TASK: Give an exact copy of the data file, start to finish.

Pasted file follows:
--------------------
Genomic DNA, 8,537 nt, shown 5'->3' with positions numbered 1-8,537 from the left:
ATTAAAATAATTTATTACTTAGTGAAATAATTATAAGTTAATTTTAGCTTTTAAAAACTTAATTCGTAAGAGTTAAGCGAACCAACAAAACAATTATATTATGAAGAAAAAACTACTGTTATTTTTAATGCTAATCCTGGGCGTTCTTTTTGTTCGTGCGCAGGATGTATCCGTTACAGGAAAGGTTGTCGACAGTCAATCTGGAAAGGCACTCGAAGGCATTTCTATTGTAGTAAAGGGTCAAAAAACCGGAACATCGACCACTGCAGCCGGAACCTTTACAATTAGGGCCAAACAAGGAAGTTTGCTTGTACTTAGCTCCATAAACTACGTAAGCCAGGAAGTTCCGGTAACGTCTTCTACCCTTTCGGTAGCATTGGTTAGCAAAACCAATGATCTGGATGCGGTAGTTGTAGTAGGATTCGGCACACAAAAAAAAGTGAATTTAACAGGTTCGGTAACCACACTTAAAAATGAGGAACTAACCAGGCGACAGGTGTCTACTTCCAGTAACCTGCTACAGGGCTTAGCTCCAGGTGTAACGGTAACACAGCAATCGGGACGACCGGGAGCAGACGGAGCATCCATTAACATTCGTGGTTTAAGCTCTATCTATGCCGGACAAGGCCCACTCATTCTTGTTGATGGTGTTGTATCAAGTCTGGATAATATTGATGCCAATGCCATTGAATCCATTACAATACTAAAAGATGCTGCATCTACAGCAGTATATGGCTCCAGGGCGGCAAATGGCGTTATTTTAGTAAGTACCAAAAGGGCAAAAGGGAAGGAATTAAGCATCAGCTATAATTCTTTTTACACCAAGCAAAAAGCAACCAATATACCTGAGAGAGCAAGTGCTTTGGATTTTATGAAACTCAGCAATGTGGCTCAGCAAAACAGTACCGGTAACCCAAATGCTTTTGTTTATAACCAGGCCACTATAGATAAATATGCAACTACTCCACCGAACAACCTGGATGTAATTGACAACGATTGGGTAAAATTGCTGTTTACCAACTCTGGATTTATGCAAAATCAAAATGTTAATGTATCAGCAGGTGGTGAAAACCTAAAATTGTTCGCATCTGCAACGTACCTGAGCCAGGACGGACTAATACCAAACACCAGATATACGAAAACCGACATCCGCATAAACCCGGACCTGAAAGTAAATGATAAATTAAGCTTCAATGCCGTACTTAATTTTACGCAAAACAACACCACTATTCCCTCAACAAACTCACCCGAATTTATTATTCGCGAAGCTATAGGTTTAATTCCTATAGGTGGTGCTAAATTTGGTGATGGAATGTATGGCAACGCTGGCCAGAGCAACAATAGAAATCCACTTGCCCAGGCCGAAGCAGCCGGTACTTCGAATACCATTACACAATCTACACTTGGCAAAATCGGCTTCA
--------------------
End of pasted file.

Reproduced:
Genomic DNA, 8,537 nt, shown 5'->3' with positions numbered 1-8,537 from the left:
ATTAAAATAATTTATTACTTAGTGAAATAATTATAAGTTAATTTTAGCTTTTAAAAACTTAATTCGTAAGAGTTAAGCGAACCAACAAAACAATTATATTATGAAGAAAAAACTACTGTTATTTTTAATGCTAATCCTGGGCGTTCTTTTTGTTCGTGCGCAGGATGTATCCGTTACAGGAAAGGTTGTCGACAGTCAATCTGGAAAGGCACTCGAAGGCATTTCTATTGTAGTAAAGGGTCAAAAAACCGGAACATCGACCACTGCAGCCGGAACCTTTACAATTAGGGCCAAACAAGGAAGTTTGCTTGTACTTAGCTCCATAAACTACGTAAGCCAGGAAGTTCCGGTAACGTCTTCTACCCTTTCGGTAGCATTGGTTAGCAAAACCAATGATCTGGATGCGGTAGTTGTAGTAGGATTCGGCACACAAAAAAAAGTGAATTTAACAGGTTCGGTAACCACACTTAAAAATGAGGAACTAACCAGGCGACAGGTGTCTACTTCCAGTAACCTGCTACAGGGCTTAGCTCCAGGTGTAACGGTAACACAGCAATCGGGACGACCGGGAGCAGACGGAGCATCCATTAACATTCGTGGTTTAAGCTCTATCTATGCCGGACAAGGCCCACTCATTCTTGTTGATGGTGTTGTATCAAGTCTGGATAATATTGATGCCAATGCCATTGAATCCATTACAATACTAAAAGATGCTGCATCTACAGCAGTATATGGCTCCAGGGCGGCAAATGGCGTTATTTTAGTAAGTACCAAAAGGGCAAAAGGGAAGGAATTAAGCATCAGCTATAATTCTTTTTACACCAAGCAAAAAGCAACCAATATACCTGAGAGAGCAAGTGCTTTGGATTTTATGAAACTCAGCAATGTGGCTCAGCAAAACAGTACCGGTAACCCAAATGCTTTTGTTTATAACCAGGCCACTATAGATAAATATGCAACTACTCCACCGAACAACCTGGATGTAATTGACAACGATTGGGTAAAATTGCTGTTTACCAACTCTGGATTTATGCAAAATCAAAATGTTAATGTATCAGCAGGTGGTGAAAACCTAAAATTGTTCGCATCTGCAACGTACCTGAGCCAGGACGGACTAATACCAAACACCAGATATACGAAAACCGACATCCGCATAAACCCGGACCTGAAAGTAAATGATAAATTAAGCTTCAATGCCGTACTTAATTTTACGCAAAACAACACCACTATTCCCTCAACAAACTCACCCGAATTTATTATTCGCGAAGCTATAGGTTTAATTCCTATAGGTGGTGCTAAATTTGGTGATGGAATGTATGGCAACGCTGGCCAGAGCAACAATAGAAATCCACTTGCCCAGGCCGAAGCAGCCGGTACTTCGAATACCATTACACAATCTACACTTGGCAAAATCGGCTTCA